New UC Berkeley-led study sheds light on racial inequality in higher education

UC Berkeley Social Sciences D-Lab researcher Byeongdon Oh

UC Berkeley Social Sciences D-Lab researcher Byeongdon Oh. Oh did postdoctoral work at Portland State University and is also an assistant professor of sociology at SUNY Polytechnic Institute.

Dara Shifrer, associate professor of sociology at Portland State University

Portland State University Associate Professor of Sociology Dara Shifrer 

Ned Tilbrook, a University of Arizona researcher

University of Arizona researcher Ned Tilbrook, who is a Ph.D. candidate in sociology at Portland State University.

February 27, 2024

A UC Berkeley-led study revealed that disparities in the share of Black and Latino students admitted to America’s elite colleges and universities have endured and even widened over the last 40 years. 

The study, "Shifting Tides: The Evolution of Racial Inequality in Higher Education from the 1980s through the 2010s," was published this month in Sage Journals and conducted by a team of researchers from UC Berkeley’s Social Sciences D-Lab, SUNY Polytechnic Institute, University of Arizona and Portland State University. It used four national survey datasets to examine college attendance trends across different racial groups over several decades. 

The results show a concerning pattern: despite more students from all races going to college, Black and Latino students are increasingly less likely to attend top-tier, four-year colleges compared to their White peers. This gap remains significant, even when family income and parents’ education are factored in.

"The recent rapid expansion of higher education might raise an expectation of a decrease in racial inequality, but our findings show this isn't the case,” said Byeongdon Oh, a UC Berkeley Social Sciences D-Lab researcher, who led the study. “The privileged continue to benefit the most from higher education opportunities."

This study is unique in its comprehensive approach, analyzing data from the High School and Beyond survey, the National Education Longitudinal Study of 1988, the Education Longitudinal Study of 2002 and the High School Longitudinal Study of 2009. These datasets represent a wide spectrum of high school graduates over a span of four decades, providing a robust platform for analysis.

The stark findings show that while participation in two-year and non-selective four-year colleges increased for Black and Hispanic students, their presence in elite four-year colleges (those ranked by Barron’s selectivity index) continued to lag.

The study reveals that adjustments for family socioeconomic status do little to alter these trends. This suggests that the underlying issue of racial inequality in college attendance goes beyond socioeconomic measures, such as family income and parent’s education, and is intrinsically linked to race itself. It points to a systemic issue within the fabric of American education and society.

"In terms of the underlying issue of racial inequality in college attendance, there are subtle mechanisms and experiences of racism and discrimination that Black and Latino students encounter,” said Ned Tilbrook, a University of Arizona researcher who is co-author of the study. "One of the real contributions of this research is being able to look at the evolution of racial inequality in college attendance over four decades, which shows how the gap in admissions to the most selective institutions is getting wider. This is especially striking considering that overall  college attendance has increased."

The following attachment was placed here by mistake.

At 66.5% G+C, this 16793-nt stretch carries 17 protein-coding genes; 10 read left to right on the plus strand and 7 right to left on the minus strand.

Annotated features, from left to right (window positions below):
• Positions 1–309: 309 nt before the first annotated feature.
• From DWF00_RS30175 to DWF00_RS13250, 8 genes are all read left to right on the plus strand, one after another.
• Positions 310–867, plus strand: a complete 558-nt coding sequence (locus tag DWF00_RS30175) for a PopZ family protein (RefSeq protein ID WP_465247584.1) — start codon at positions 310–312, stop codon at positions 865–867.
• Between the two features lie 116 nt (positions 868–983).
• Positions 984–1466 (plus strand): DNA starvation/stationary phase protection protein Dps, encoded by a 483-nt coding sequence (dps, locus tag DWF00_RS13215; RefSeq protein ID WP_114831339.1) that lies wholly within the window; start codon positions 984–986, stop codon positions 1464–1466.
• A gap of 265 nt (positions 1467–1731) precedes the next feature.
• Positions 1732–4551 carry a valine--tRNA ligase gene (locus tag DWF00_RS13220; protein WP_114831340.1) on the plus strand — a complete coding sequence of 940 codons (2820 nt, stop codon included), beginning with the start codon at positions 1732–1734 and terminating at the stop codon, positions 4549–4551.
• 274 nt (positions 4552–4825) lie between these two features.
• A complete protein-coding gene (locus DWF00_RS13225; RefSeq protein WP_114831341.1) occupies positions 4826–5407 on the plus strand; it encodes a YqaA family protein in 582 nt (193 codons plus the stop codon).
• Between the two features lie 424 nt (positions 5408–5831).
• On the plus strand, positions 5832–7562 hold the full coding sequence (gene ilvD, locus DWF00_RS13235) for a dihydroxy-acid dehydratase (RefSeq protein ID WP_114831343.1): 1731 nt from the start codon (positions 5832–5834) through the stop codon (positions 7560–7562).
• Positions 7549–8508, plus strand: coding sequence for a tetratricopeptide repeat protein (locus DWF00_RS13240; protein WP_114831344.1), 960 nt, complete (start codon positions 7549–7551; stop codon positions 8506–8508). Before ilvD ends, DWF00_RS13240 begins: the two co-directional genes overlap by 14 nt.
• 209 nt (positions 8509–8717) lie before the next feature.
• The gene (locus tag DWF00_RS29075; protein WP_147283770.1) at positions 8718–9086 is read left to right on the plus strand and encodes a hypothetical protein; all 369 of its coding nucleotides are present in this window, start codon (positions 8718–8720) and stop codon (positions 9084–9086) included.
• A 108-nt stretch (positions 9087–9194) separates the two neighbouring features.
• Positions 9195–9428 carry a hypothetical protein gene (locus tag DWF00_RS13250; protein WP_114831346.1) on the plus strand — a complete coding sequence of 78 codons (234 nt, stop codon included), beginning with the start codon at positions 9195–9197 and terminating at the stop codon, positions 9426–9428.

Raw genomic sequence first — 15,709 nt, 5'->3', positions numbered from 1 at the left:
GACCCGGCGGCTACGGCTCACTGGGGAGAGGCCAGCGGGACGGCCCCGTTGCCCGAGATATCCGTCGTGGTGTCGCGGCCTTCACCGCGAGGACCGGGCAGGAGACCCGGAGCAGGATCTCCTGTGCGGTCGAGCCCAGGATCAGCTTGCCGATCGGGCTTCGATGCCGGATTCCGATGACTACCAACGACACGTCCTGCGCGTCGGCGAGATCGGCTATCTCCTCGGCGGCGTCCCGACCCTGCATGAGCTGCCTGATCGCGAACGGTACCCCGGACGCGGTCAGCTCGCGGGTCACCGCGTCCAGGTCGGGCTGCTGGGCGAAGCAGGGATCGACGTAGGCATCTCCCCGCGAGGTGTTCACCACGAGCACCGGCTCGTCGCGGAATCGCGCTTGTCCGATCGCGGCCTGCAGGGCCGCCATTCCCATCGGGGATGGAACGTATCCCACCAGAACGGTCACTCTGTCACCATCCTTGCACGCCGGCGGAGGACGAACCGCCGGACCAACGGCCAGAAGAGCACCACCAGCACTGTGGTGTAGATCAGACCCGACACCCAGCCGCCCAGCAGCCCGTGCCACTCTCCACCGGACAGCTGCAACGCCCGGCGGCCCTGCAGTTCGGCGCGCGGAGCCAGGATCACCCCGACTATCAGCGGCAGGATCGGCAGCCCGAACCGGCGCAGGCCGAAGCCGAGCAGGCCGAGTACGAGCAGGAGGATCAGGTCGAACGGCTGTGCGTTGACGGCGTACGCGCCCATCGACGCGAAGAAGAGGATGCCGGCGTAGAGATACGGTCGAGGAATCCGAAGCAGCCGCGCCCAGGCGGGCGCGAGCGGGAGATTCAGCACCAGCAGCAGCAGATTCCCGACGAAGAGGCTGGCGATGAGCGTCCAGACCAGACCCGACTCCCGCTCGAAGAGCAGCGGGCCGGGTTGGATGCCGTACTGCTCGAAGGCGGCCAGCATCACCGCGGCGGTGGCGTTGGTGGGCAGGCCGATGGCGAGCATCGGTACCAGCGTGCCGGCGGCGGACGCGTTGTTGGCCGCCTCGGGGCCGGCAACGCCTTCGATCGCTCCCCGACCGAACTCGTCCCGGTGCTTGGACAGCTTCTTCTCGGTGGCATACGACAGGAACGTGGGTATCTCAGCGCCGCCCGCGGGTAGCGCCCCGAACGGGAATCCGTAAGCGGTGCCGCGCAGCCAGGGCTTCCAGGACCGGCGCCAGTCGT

The implications of these findings are significant, particularly in light of the 2023 Supreme Court ruling that overturned affirmative action. "While our study doesn't directly measure the impact of the Supreme Court decision, it does suggest that the trend of widening racial disparities might continue or even worsen," said Oh, who did postdoctoral work at PSU and is also an assistant professor of sociology at SUNY Polytechnic Institute.

The researchers argue for a holistic approach to admissions, advocating for the consideration of an applicant's background and circumstances and a focus on rectifying educational disparities at the K–12 level. 

"The Education Counsel in Washington, D.C. calls for universities to recognize the recent SCOTUS decision as an opportunity – an opportunity to integrate DEI into all university mission statements and to centralize holistic admissions practices, including identity-neutral questions that ask applicants to describe how their experiences, knowledge and expertise align with the university's DEI mission," said Dara Shifrer, associate professor of sociology at Portland State University and co-author of the study. 

The researchers also emphasize the need for proactive policy interventions to address this deep-rooted inequality. "Considering a student's background in admissions is crucial," said Tilbrook, who is also a Ph.D. candidate in sociology at PSU.

The study highlights the vital role of college admissions processes in shaping future socioeconomic disparities. With higher education being a prerequisite for economic success for many, the underrepresentation of racial minorities in selective institutions can perpetuate and widen the racial gap in socioeconomic outcomes, the researchers said.

The long-term societal impacts of these trends are a major concern. "If these educational disparities continue, they will likely lead to further racial inequalities in society," Oh said. "It's about the reproduction of structural racism across generations."

This study underscores the critical need for continued research and policy intervention to bridge the growing racial divide in higher education.

"Merely eradicating race from admissions criteria isn't a solution,” Oh said. “We need to understand and tackle the historical and systemic roots of these inequalities.”

Sage Journals